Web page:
India has an estimated 100 million debit and credit cards that are used for approximately 1.5 crore daily transactions totaling Rs. 4000 crores. According to the Reserve Bank of India’s (hereinafter referred to as “RBI”) Annual Report, the Indian digital payments market was worth Rs. 14,14,85,173 Crores in the year 2020–21.
The global Fintech environment is being revolutionised by the mechanisms underlying cryptocurrencies, particularly the Blockchain and Digital Tokenization. Moreover, Initial Coin Offerings have become a cutting-edge method for Fintech companies to raise funds.
The companies typically function as blockchain-based funding processes that permit the issue of digital coins or tokens in exchange for payments made in fiat money or other cryptocurrencies.
As an alternative to the conventional sources of finance, the issuing of virtual currency has originated. These tokens can be traded on cryptocurrency exchanges and transferred across nodes of the network.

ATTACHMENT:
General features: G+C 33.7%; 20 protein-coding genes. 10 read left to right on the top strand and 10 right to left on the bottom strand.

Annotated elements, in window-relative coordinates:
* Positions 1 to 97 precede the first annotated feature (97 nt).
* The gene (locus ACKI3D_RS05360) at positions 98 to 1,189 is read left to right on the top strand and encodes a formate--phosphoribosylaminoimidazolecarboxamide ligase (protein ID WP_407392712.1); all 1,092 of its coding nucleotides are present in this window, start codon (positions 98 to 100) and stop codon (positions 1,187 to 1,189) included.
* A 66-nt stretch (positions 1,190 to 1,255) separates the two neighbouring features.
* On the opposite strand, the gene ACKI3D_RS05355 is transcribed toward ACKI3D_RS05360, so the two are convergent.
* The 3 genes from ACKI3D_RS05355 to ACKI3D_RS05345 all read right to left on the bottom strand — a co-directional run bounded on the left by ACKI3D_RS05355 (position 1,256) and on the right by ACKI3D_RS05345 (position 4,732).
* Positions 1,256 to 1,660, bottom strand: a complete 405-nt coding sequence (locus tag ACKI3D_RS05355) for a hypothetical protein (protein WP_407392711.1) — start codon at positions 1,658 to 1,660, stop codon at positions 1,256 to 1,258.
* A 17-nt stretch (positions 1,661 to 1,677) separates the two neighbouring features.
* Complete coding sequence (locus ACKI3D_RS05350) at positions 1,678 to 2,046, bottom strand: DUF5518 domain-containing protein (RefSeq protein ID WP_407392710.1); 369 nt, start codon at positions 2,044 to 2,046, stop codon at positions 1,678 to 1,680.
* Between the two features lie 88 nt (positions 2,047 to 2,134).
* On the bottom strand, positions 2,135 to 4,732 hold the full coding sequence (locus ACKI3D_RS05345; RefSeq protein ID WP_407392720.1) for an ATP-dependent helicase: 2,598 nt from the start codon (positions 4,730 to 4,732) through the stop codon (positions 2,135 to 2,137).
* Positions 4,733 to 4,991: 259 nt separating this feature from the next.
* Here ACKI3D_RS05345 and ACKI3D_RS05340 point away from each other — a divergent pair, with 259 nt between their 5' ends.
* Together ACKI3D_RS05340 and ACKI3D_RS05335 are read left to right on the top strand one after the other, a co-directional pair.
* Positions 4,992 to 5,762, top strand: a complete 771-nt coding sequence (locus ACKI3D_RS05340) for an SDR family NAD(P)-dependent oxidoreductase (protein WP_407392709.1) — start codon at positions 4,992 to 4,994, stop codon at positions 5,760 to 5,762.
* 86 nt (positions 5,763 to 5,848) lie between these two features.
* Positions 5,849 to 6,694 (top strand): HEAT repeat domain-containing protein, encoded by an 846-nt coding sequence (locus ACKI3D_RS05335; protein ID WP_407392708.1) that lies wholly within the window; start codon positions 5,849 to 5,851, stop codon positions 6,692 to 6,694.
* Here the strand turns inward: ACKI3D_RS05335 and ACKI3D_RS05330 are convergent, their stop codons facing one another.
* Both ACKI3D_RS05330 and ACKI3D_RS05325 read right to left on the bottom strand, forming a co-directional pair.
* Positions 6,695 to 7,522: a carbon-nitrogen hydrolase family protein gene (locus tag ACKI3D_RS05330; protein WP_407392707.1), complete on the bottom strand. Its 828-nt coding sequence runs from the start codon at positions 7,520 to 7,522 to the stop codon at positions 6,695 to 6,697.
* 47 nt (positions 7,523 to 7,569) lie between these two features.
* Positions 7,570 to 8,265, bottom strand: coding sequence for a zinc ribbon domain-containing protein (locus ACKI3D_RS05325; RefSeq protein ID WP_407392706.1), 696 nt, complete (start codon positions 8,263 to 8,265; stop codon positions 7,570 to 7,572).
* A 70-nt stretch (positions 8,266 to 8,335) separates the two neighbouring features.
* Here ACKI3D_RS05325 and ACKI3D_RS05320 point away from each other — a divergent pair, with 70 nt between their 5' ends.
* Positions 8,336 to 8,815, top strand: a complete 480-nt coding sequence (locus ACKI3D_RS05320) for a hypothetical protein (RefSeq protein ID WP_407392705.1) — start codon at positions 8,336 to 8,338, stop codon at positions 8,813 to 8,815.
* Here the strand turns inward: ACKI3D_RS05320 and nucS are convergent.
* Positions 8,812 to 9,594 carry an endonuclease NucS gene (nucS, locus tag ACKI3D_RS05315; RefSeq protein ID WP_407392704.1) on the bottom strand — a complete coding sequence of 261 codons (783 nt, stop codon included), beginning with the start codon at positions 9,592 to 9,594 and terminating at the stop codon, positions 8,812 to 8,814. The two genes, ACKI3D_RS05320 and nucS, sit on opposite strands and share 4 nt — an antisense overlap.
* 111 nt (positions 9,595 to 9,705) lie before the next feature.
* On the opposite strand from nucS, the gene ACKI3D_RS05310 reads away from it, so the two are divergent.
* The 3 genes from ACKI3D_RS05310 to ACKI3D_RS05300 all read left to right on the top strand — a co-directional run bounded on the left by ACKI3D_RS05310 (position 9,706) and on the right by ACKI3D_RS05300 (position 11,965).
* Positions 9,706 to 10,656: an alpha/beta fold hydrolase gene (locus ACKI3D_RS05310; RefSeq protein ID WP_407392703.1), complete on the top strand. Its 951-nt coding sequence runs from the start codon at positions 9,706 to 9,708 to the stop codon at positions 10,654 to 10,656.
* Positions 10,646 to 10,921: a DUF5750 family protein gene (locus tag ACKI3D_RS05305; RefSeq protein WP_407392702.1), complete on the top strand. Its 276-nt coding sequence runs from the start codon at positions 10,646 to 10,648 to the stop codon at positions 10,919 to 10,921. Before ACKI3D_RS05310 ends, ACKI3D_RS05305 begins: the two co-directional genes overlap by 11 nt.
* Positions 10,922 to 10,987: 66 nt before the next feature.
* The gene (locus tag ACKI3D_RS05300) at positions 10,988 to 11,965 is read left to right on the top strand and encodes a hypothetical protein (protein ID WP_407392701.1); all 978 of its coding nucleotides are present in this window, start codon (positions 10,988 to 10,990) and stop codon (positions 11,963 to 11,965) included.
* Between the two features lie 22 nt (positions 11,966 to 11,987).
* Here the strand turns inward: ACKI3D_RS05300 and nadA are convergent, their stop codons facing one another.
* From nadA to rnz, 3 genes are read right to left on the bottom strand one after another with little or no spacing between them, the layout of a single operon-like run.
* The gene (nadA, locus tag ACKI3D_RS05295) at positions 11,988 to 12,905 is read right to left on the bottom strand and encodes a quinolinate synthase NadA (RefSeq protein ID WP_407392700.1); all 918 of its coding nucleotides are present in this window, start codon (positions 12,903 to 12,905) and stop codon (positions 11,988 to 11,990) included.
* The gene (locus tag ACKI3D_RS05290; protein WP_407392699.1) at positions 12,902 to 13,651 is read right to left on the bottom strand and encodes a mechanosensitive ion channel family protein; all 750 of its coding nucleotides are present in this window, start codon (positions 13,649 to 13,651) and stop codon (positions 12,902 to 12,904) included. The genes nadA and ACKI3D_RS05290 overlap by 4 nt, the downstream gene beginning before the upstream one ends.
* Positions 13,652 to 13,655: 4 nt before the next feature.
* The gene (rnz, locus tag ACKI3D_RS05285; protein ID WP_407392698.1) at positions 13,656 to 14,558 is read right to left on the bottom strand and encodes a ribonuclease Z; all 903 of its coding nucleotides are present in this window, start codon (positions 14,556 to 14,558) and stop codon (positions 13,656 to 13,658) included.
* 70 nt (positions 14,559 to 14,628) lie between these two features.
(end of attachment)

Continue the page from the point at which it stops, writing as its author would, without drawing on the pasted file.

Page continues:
Digital payments have sparked and maintained economic growth. Given the scope of the growth of Tokens in the future, India shall explore the potential of the same as time advances.
Thus, the present article examines the concept of tokenization, especially pertaining to securitization, through an analytical lens.
An “asset” is represented digitally through tokenization. This can be the claim to ownership of tangible commodities like real estate, stock in a business, or the implied right to use platform services in the future. Tokenization relies on blockchain technology to operate effectively.
A blockchain serves as the basis for immutable ledgers, or records of transactions that cannot be changed, removed, or destroyed; which gives rise to the “Distributed Ledger Technology” (hereinafter referred to as “DLT”). These transactions are called the blocks and are linked to each other using robust cryptography.
Tokenization entails replacing current card information with a special code called a “token”. In this process, important data such as credit card or PAN details, are replaced with a random string that may have a structure similar to the original data but otherwise has no relation to it.
The cardholder will then implement the tokenization request using the Additional Factor of Authentication (hereinafter referred to as “AFA”). By enabling payments without disclosing your bank information, this algorithmically produced token safeguards sensitive data and prevents card fraud.